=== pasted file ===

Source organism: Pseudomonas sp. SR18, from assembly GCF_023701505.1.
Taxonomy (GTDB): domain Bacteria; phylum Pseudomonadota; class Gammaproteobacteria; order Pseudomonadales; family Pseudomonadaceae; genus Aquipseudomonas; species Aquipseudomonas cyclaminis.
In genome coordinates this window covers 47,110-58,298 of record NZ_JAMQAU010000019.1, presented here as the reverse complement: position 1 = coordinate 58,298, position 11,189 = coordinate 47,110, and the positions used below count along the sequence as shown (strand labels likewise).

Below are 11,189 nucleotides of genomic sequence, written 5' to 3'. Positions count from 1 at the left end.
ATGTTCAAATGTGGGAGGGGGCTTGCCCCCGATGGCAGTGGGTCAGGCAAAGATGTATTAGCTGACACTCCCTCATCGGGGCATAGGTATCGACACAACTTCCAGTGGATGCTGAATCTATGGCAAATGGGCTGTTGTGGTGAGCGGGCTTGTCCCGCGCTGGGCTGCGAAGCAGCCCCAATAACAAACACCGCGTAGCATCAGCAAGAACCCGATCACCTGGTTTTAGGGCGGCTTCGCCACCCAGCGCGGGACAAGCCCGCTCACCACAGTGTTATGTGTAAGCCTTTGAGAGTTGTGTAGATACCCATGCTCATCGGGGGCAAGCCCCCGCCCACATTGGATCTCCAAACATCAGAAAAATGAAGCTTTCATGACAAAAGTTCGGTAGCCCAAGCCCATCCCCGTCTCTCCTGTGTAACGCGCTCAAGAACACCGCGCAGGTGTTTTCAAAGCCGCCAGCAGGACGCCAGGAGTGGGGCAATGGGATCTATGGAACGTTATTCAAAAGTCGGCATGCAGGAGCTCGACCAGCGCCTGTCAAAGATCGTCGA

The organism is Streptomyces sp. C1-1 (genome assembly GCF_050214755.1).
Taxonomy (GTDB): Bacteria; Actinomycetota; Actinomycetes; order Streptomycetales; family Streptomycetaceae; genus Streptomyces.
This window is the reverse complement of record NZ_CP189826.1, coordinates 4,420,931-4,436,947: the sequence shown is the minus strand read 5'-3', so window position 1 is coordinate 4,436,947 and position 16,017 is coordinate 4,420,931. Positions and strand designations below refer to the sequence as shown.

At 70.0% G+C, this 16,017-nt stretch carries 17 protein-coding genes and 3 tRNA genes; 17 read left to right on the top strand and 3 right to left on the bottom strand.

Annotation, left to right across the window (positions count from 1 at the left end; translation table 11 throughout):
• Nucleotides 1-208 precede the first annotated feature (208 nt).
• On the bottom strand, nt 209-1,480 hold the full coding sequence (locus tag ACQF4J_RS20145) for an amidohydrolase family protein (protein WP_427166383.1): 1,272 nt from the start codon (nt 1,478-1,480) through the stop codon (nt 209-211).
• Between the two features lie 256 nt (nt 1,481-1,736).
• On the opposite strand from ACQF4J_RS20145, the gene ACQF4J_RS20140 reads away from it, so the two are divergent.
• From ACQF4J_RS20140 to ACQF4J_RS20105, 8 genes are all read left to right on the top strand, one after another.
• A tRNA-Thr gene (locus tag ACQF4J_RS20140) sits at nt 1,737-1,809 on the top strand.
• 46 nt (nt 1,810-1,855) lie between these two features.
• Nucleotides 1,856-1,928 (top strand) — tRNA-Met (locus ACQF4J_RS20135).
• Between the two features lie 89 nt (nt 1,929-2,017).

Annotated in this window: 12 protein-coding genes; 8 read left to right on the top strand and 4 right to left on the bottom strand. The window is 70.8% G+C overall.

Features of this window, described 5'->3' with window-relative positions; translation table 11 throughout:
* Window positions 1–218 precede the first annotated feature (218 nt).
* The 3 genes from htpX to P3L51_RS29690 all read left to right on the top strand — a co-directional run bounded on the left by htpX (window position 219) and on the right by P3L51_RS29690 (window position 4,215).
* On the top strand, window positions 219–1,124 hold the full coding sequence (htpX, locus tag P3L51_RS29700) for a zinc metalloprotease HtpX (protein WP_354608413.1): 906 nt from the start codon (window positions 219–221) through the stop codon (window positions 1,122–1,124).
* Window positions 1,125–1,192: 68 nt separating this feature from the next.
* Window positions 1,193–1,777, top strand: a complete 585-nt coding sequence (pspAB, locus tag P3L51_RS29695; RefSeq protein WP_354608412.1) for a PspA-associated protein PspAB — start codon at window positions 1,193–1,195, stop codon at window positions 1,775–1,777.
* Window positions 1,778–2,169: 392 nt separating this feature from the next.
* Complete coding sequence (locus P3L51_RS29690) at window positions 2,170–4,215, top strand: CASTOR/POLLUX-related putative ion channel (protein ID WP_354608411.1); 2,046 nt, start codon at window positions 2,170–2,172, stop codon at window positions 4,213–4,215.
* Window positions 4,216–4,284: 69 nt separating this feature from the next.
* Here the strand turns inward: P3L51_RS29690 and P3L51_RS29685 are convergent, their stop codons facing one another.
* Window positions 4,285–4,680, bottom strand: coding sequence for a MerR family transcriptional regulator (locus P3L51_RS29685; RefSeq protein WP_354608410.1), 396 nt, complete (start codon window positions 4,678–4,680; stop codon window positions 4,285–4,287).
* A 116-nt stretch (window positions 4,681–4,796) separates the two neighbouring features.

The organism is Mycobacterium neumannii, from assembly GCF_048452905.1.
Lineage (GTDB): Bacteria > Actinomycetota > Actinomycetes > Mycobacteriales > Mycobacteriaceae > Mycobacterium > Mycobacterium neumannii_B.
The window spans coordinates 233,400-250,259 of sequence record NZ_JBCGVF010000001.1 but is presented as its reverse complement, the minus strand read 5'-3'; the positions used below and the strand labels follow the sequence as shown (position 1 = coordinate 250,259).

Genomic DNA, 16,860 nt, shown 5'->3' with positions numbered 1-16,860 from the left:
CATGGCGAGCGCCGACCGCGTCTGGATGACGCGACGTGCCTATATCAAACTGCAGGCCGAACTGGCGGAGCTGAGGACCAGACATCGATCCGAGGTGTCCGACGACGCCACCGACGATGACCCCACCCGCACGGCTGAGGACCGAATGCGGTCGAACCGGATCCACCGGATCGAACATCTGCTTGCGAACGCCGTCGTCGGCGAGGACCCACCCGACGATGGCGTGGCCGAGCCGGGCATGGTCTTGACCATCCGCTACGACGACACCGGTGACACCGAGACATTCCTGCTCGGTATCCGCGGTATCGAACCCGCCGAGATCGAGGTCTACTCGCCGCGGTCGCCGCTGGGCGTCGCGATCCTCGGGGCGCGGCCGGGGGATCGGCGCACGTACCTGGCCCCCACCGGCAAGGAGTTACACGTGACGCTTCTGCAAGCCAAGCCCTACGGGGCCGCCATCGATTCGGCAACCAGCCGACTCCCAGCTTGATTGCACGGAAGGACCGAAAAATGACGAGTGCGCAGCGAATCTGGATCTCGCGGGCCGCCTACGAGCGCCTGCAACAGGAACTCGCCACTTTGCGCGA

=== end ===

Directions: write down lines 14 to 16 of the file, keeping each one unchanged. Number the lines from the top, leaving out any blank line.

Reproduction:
• On the opposite strand from ACQF4J_RS20145, the gene ACQF4J_RS20140 reads away from it, so the two are divergent.
• From ACQF4J_RS20140 to ACQF4J_RS20105, 8 genes are all read left to right on the top strand, one after another.
• A tRNA-Thr gene (locus tag ACQF4J_RS20140) sits at nt 1,737-1,809 on the top strand.